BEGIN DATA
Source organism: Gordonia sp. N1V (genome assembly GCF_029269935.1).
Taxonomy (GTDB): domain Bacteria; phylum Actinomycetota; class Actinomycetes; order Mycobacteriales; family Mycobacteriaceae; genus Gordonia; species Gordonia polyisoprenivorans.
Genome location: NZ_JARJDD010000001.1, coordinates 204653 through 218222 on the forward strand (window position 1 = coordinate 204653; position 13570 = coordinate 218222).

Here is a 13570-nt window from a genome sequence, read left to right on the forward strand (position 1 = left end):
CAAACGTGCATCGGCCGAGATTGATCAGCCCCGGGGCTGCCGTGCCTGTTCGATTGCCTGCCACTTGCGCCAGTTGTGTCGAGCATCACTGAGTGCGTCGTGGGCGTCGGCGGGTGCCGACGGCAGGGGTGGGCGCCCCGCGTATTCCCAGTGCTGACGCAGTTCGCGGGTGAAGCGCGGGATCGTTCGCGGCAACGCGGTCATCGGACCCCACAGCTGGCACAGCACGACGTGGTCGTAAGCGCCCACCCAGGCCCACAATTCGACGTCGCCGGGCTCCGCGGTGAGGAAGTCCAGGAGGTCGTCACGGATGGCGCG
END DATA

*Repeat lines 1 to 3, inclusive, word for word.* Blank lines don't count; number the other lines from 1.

Source organism: Gordonia sp. N1V (genome assembly GCF_029269935.1).
Taxonomy (GTDB): domain Bacteria; phylum Actinomycetota; class Actinomycetes; order Mycobacteriales; family Mycobacteriaceae; genus Gordonia; species Gordonia polyisoprenivorans.
Genome location: NZ_JARJDD010000001.1, coordinates 204653 through 218222 on the forward strand (window position 1 = coordinate 204653; position 13570 = coordinate 218222).